In addition to the peeks into private kitchens, the Portland Kitchen Tour will include on-site demos and designer showcases at a location on Forest Avenue.

Each of the six kitchens will feature a chef, cookbook author, cooking demonstration or tasting. The people and businesses participating include Baxter Brewing, Kitchen & Cork, CVC Catering and Elizabeth Fraser of “Girl Gone Raw.”

In the former Payson Park Evangelical Free Church, new Portland baker Adam Beckworth will serve his cupcakes, including ones that look like cheeseburgers, and will show off a couple of his tiered wedding cakes.

“That space is so beautiful and so grand,” he said, “I think a couple of nice and tall, really striking wedding cakes are going to look very much at home.”

Beckworth runs his business, A Little Somethin’ Sweet (alittlesomethinsweet.com) out of his home kitchen in the Rosemont area of town.

He specializes in fancy cakes and specialty cupcakes like the whimsical cheeseburgers.

“I really am happy making it work on a special order, project by project basis,” Beckworth said. “It allows me to work as much or as little as I want. I feel like I’m able to give my best focus to each individual project and each client, and it still sort of retains that excitement for me. I’m not repeating the same things every day until they become routine or uninteresting. “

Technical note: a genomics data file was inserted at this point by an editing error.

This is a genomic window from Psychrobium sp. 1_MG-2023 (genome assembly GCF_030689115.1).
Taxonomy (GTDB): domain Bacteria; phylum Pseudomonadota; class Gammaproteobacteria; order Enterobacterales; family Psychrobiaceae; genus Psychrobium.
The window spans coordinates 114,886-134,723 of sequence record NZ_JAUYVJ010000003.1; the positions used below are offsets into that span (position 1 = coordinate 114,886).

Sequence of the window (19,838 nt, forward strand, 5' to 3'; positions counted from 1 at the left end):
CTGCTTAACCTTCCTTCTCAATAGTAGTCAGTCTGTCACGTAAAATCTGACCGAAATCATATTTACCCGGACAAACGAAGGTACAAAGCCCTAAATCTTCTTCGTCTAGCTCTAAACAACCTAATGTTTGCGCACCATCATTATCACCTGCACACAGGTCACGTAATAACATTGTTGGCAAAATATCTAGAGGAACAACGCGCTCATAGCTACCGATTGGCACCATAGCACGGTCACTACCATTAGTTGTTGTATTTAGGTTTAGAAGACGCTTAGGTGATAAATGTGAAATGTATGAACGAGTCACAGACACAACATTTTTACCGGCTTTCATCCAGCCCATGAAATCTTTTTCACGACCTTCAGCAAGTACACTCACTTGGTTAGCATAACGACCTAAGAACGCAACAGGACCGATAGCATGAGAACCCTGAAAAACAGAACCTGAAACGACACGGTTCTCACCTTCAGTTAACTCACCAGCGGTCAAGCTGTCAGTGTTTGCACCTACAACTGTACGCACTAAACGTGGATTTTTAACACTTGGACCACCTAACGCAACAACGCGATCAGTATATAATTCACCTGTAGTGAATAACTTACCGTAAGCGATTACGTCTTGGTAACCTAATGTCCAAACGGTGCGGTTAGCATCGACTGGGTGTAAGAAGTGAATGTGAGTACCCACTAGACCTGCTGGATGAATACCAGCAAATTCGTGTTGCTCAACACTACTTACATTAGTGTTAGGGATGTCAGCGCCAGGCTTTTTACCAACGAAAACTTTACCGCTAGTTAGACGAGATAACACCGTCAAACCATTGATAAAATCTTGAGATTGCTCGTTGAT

Beckworth grew up in Texas, where his mother encouraged his love of baking.

“She wasn’t a professional baker by any stretch of the imagination, but she would bake bread every week when I was growing up, and then, of course, treats for school events or bake sales,” he said. “Then I just started running with it and taking it a little bit further. I started decorating cakes when I was 6 or 7. I started doing birthday cakes with the little Wilton beginner set, with the piping bags and tips and the whole nine yards.”

Beckworth’s creativity extended to other areas, and as an adult he moved to New York to pursue work as an actor. After about four years, he decided it was not the life he wanted and he began baking again. He learned the art of sugar work and making sculpted fondant cakes, and soon his passion for baking was getting noticed.

“Eventually, people start saying, ‘Hey, I want one,’ and word starts spreading, all of a sudden you find yourself with a business,” Beckworth said.

Beckworth’s cakes have been featured at the Algonquin Hotel, the American Museum of Natural History, in People magazine and on Animal Planet. He made opening night cookies for the production team of “Shrek The Musical” on Broadway that looked as if Shrek had made them in the swamp. The sandwich cookies were homemade graham crackers with a chocolate truffle filling, and were decorated with twigs and leaves made of sugar and chocolate.

Beckworth and his partner had been regular visitors to Portland over the years, and after 15 years in New York, they decided to make the leap and move here.

“I love New York,” he said. “I will always think of New York as a home. But I just got ready for an easier lifestyle, a greener lifestyle with more trees and fresh air.”

He still goes back to New York occasionally to deliver orders there.

Beckworth’s current big project? He’s designing a re-creation of the West Point Cadet Chapel for a wedding coming up in June.